Living with the daily news of death and destruction from California’s wildfires and looking out our windows on what used to be a view of hills and San Francisco Bay, it is difficult not to be overcome by uneasiness. Those of us who live in the immediate Bay Area are, at this moment, lucky. The fires in Paradise and the Los Angeles area are hundreds of miles away. Everyone, though, knows people who have lost their houses, pets and livelihoods. I have not met anyone whose loved ones are on the lists of the missing but every day all of us hope that those people turn up.
In the San Francisco Bay Area, the air quality index on Friday was “extremely unhealthy.” In Sacramento, where my sisters live, it was rated “hazardous.” In our area most of the schools, from Kindergarten through college, have closed to protect students’ lungs.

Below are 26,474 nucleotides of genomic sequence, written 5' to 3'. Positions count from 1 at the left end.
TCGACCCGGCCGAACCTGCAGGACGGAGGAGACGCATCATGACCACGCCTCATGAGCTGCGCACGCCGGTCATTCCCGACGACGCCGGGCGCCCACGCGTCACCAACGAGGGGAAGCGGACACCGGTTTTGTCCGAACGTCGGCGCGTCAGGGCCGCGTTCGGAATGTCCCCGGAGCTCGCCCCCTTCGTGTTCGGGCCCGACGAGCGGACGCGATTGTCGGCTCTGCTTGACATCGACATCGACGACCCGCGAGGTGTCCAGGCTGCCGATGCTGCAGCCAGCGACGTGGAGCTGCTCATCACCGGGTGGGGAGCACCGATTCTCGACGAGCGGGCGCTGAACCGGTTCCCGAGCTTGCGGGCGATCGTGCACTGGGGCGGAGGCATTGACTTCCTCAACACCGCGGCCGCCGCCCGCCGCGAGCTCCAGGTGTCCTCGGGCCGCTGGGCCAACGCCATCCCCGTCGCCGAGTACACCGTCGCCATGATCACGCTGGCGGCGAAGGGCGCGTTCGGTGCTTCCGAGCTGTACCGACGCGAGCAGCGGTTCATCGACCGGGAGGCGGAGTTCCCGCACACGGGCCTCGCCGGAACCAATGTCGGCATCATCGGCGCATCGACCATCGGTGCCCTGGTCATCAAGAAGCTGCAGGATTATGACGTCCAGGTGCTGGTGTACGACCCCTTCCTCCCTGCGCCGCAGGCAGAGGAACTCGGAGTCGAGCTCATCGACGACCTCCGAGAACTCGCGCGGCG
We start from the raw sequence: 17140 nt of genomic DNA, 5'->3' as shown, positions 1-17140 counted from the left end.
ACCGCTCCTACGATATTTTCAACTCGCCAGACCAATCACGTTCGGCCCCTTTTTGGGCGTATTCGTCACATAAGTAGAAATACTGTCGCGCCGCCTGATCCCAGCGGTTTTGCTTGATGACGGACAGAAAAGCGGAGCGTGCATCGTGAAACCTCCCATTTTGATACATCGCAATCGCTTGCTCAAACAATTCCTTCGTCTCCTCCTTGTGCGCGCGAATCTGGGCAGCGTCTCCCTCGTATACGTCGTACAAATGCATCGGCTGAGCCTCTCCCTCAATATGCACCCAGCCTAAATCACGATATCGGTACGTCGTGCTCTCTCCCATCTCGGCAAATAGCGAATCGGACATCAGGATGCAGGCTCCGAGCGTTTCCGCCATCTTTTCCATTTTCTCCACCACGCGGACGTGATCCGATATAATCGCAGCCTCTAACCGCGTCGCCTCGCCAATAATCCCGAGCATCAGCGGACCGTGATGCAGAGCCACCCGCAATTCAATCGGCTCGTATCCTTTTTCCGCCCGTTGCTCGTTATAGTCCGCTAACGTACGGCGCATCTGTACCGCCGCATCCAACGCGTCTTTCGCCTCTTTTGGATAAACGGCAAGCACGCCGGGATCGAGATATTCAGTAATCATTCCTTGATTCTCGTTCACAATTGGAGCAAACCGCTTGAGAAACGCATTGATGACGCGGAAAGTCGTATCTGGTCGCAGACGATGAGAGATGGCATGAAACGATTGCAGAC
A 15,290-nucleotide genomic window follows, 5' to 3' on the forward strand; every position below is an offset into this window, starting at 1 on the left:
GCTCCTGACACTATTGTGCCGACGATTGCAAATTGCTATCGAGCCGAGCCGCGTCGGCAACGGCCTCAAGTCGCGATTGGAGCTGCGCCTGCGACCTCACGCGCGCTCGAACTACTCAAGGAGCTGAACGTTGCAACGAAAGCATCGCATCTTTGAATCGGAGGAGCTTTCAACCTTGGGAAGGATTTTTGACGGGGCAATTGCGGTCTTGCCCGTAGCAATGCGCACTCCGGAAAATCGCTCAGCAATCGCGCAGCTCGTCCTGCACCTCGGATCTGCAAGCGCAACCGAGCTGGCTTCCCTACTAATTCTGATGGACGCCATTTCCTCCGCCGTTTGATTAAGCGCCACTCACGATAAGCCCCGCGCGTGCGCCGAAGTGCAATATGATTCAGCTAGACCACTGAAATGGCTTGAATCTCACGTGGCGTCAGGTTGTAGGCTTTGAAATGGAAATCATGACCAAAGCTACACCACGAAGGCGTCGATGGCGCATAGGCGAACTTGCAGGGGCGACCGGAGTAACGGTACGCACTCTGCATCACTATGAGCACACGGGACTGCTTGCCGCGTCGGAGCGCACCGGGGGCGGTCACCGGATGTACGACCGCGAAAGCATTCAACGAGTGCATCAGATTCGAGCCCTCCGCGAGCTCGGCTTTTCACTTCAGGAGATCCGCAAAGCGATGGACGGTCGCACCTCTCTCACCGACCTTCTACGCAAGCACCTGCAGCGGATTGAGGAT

This horror is not, as the president has claimed, simply a problem created by forest mismanagement. It is much more complicated than that, which you can read about here. California has endured five years of drought that caused more than 100 million trees to die. Try to manage that! California is not only a place of beaches, palm trees and Yosemite. It has huge unpopulated areas, deserts, and a vast acreage of hills covered by dry yellow grass (from which it got its name: The Golden State). The dangerous weather cycle is drought, fire, heavy rainstorms and then mudslides. Droughts are more frequent in California now. The weather is changing and we haven’t yet had those blessed November rains that would have prevented the current fires. California is not the only place this is happening. I lived in New England for 20+ years and people there talk about how the weather has changed, too.
I feel too sad and uneasy to launch into a diatribe about global warning, but spare me the idiocy of blaming only forest mismanagement.